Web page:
Father leased from the Wells family a farm in Cambridge, about a mile from the west line of the town, and on this farm we were living in Burgoyne’s year. As he approached we fled to my uncle’s, Jehiel Badgley, who lived on the north bank of the Walloomscoick River, a half a mile below David Matthew’s house.
A day or two before Bennington Battle, they went out to see if Baum was coming anywhere near the house – that they might hasten to remove their families before his arrival. They unexpectedly encountered a Hessian scouting party, which took them prisoners and sent them to Burgoyne’s camp − at Fort Edward, I think. Here they slept upon a scaffold in a barn by night and were made to aid in building a breast-work by day. After some time they told the officer who had charge of them that they must go to wash their clothes . . . they were permitted to go alone and took the opportunity to escape and return to their families.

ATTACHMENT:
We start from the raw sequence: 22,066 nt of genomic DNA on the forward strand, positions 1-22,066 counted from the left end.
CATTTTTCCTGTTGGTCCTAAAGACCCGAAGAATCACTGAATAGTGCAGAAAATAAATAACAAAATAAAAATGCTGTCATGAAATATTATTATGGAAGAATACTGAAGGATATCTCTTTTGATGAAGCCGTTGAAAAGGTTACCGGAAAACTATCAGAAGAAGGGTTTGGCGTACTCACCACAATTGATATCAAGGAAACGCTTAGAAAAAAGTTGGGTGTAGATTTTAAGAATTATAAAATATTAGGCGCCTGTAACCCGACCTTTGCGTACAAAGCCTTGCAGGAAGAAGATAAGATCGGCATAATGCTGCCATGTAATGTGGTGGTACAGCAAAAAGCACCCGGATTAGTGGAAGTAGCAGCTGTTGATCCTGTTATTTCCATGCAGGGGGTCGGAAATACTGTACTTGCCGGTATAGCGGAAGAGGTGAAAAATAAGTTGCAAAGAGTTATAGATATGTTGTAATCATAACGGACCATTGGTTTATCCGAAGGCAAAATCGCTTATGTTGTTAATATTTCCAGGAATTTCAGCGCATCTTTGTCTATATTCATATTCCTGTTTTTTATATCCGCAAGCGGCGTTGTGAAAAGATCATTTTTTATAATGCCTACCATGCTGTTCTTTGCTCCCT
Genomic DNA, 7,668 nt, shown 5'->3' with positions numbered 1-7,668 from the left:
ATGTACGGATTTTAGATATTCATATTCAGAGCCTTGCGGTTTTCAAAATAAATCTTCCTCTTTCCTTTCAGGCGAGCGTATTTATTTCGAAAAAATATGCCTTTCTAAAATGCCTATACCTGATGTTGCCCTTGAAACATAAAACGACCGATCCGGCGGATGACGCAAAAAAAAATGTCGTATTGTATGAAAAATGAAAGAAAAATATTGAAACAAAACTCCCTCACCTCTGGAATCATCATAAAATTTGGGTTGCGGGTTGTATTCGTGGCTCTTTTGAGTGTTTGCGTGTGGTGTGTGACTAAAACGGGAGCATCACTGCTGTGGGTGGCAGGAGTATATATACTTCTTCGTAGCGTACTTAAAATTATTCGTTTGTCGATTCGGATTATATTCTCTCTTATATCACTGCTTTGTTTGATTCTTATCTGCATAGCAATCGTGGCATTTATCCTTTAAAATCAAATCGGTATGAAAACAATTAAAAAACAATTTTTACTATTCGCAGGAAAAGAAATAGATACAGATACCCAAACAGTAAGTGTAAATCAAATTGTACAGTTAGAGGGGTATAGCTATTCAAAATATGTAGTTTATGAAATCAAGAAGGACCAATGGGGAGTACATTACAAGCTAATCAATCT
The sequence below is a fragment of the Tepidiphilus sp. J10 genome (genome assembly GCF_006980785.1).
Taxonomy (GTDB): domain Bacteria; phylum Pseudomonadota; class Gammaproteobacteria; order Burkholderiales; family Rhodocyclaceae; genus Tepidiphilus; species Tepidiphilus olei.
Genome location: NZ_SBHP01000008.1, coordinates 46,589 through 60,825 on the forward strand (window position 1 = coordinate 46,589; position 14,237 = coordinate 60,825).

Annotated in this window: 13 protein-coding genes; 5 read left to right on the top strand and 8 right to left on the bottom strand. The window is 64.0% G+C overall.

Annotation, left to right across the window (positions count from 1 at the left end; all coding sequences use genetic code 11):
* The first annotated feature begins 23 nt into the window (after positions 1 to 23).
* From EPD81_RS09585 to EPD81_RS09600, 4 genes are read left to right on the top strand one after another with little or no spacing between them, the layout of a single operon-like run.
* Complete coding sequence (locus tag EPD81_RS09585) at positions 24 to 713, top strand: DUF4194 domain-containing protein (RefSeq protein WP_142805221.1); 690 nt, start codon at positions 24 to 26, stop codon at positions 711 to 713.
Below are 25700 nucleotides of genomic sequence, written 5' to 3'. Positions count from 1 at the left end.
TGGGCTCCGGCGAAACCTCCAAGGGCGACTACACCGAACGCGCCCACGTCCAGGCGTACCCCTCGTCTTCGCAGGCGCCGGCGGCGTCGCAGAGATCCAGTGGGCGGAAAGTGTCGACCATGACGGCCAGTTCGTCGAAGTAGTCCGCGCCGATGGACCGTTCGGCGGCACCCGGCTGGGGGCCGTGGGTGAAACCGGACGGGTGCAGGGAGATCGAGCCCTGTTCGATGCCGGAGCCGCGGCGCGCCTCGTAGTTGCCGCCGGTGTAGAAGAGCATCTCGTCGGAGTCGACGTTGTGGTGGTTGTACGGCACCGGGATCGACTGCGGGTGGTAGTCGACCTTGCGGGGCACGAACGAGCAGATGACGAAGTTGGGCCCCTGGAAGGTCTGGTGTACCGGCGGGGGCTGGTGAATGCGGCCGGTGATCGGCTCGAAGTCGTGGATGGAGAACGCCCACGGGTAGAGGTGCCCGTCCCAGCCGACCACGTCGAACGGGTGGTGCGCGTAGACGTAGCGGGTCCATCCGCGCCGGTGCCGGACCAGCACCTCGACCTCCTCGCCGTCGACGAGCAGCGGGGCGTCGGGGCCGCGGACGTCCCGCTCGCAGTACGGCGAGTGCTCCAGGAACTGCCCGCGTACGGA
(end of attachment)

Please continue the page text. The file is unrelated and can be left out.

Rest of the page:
The Bennington Battle was close by the house. It was a log house. All the houses along there were built of logs at that time. I was too young to remember anything of consequence about the battle. I remember of climbing with another boy onto the hogpen to see the men fighting. My aunt was sick and confined to her bed at the time. Between the two battles, she was moved from the house to another nearer Bennington, for they did not know but in the battle they might get defeated and wanted her where they could take her with them in their flight, to keep her from molestation by the Hessian soldiers. (Note 248, 8/22/1848)